Spanish Chair by Børge Mogensen 1958

photograph taken at the showroom of Fredericia in Copenhagen

 

Børge Mogensen - the zebra skin and the wall hanging suggest that the photograph was taken in 1958 on the exhibition stand of the cabinetmaker Erhard Rasmussen at Kunstindustrimusset

 

designed by Børge Mogensen in 1958
shown by Erhard Rasmussen at the Cabinetmakers’ Guild Exhibition at Kunstindustrimuseet in Copenhagen in 1958

made by Fredericia

height: 67 cm
width: 82.5 cm
depth: 60 cm
height of seat: 33 cm

The Spanish Chair designed by Børge Mogensen was first shown in September and October 1958 at the Cabinetmakers’ Guild Exhibition at Kunstindutrimuseet in Copenhagen - now called Designmuseum Danmark. Produced by the Danish furniture company Fredericia - they are now celebrating its 60th anniversary.

The chair was shown in an interesting room setting along with a very large sofa upholstered in a giant check that was said to be large enough to sleep three and there was a zebra skin on the floor and models of yacht hulls across the wall … all with the title “furniture for a country house.”

They were described by the critic Johan Møller Nielsen as -

“the chair and couch for the consummate idler! It is hardly possible to make furniture more expensive than this. The whole interior is wonderful to look at and to to be in, and it would be well suited to be exhibited in one of the rooms of the ‘Louisiana’ museum of modern art as an example of the best furniture design of our age. But it is of no value whatsoever to the average citizen …”

Louisiana - just up the coast from the city - had only opened that August.

Even reading the criticism several times, and having typed it out, it’s not clear if this is praise or criticism.

Of course, it’s ironic that Børge Mogensen, is being damned here, apparently, for designing furniture that the average citizen could not afford, because he was and is best known not just as one of the great designers of his generation but through the 1940s as the head of design for FDB - the Danish Coop - when they produced well-designed modern furniture of a high quality and at the lowest price possible.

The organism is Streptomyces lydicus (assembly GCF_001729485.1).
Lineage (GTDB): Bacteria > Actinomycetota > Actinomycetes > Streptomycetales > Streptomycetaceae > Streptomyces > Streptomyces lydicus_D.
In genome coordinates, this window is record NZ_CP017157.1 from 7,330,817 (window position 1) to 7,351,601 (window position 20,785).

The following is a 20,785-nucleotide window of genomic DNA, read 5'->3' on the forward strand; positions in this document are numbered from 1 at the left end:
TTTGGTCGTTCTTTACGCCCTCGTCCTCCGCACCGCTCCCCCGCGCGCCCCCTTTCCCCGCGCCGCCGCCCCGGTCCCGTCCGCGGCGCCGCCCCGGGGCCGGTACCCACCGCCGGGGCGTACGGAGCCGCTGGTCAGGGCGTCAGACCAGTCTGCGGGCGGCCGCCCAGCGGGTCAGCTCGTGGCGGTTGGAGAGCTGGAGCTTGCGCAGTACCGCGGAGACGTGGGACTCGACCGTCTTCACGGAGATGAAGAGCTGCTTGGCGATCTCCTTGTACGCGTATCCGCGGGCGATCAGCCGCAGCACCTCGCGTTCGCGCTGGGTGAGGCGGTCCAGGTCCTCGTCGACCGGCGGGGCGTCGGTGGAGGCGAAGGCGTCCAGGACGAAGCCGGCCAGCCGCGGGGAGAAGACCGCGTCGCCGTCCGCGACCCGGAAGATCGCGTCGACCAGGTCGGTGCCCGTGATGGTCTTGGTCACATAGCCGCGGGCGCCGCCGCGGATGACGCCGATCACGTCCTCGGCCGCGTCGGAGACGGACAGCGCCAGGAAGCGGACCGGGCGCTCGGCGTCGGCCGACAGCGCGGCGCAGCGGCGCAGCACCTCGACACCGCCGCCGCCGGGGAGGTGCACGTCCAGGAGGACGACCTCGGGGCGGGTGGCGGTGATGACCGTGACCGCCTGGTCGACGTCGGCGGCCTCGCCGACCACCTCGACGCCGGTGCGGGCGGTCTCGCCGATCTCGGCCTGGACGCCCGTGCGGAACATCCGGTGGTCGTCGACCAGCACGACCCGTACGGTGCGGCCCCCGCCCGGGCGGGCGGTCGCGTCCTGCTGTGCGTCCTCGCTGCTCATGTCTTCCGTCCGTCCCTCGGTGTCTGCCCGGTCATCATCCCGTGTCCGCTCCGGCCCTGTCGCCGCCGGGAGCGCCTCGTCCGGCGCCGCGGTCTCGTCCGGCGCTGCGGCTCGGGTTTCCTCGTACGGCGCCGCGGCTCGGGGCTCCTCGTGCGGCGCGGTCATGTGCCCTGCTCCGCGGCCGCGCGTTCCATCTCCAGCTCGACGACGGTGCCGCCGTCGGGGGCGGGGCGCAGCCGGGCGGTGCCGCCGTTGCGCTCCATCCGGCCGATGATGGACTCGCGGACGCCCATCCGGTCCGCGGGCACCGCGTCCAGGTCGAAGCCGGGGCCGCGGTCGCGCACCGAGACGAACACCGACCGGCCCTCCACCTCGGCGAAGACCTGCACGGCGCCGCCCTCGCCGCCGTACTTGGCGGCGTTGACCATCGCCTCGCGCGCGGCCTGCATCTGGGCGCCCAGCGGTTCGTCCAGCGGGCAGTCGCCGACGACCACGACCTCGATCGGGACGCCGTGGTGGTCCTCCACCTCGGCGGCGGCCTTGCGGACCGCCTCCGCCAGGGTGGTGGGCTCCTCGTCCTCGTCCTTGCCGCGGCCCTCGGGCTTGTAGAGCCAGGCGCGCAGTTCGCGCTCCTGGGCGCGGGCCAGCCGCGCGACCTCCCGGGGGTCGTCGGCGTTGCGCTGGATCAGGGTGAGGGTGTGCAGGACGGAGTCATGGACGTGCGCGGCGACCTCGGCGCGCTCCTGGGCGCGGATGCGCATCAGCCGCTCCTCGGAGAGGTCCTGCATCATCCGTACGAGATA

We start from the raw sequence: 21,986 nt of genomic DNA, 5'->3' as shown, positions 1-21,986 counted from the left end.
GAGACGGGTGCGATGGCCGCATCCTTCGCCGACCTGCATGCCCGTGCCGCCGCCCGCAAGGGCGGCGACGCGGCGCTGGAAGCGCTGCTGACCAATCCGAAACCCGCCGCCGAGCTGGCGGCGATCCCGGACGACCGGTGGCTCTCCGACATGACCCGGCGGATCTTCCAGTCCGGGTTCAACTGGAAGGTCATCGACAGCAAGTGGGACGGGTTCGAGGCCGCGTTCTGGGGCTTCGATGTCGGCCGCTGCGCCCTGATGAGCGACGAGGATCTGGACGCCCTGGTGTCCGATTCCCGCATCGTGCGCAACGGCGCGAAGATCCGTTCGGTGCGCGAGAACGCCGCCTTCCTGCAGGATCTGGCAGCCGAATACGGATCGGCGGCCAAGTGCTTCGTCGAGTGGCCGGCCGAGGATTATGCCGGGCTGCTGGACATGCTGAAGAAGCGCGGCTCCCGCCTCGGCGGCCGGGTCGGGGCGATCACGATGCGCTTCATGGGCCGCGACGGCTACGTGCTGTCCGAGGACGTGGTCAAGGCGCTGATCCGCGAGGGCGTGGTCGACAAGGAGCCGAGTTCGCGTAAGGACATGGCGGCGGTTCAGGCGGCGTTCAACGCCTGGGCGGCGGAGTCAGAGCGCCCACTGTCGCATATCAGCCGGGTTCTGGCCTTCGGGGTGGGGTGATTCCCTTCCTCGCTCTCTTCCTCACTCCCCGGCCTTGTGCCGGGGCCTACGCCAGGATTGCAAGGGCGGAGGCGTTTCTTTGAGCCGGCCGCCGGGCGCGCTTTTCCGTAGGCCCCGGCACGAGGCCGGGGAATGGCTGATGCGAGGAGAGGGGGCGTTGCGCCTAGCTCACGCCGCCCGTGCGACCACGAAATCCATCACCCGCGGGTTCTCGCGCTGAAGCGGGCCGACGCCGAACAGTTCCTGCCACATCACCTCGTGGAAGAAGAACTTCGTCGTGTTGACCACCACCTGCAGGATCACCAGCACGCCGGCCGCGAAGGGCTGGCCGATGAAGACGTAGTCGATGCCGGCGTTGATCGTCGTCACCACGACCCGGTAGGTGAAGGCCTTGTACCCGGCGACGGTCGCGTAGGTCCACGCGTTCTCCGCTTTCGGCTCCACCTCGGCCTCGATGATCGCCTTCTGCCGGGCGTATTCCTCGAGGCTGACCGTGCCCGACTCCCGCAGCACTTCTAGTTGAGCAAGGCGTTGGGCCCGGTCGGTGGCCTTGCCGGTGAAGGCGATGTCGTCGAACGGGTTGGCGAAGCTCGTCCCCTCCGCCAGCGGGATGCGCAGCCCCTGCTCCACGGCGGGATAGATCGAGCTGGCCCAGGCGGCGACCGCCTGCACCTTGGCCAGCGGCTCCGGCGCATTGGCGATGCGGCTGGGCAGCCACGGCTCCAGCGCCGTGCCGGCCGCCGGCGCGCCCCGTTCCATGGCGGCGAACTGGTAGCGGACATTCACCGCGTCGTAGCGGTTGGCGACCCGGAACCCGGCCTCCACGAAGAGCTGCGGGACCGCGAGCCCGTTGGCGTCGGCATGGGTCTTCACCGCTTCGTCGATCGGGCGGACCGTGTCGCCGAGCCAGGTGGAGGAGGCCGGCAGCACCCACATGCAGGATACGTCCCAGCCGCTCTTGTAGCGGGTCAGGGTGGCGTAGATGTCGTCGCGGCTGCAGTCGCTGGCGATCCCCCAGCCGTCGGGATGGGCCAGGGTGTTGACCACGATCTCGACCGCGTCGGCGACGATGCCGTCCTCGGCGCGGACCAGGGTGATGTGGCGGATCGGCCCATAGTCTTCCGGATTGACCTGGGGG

For the exhibition in 1958 the set of Spanish chairs were made by the cabinetmaker Erhard Rasmussen but the design was then produced by the Danish furniture company Fredericia who still make the chair.

To mark the anniversary of the Spanish Chair, Fredericia have relaunched the dining chairs, with and without arms, that were designed in 1964 that have the same form of set and back rest with leather stretched across the frame and held in place with large buckles.

Fredericia

Fredericia

Barbry Stool by Aurelien Barbry

 

The Danish furniture company Fredericia have moved from Frederiksborggade in Copenhagen to an extensive and impressive new space in Løvstræde where they are on the upper floors of the recently restored old post office building. There are large, well-lit spaces for displaying the furniture and, from the upper level, amazing views over the roof scape of the old city.

read more

 

Kvadrat for 3daysofdesign

 

Kvadrat are an interesting design company in terms of branding. Even if you ask people in Denmark who are outside the world of design - and they do exist - most know the name and the fabrics. In England I’m not sure that anyone, outside the business of making or selling furniture, would be able to name the company and not always then or, if given the name, would be able to say what they make which is interesting because nearly every backside in the UK will have sat on a Kvadrat fabric.

At 3daysofdesign, the company made an appearance in many different events throughout the city so the new range designed by Raf Simons was shown at the furniture store Paustian in Nordhavn and featured at Fredericia in the city centre.

At Pakhus 48, Kvadrat’s own showrooms in Nordhavn, there were amazing and fascinating masks designed by GamFratesi using fabric designed by Giulio Ridolfo.

Kvadrat

Paustian, Kalkbrænderiløbskaj 2

upholstery fabrics by Raf Simons shown at Fredericia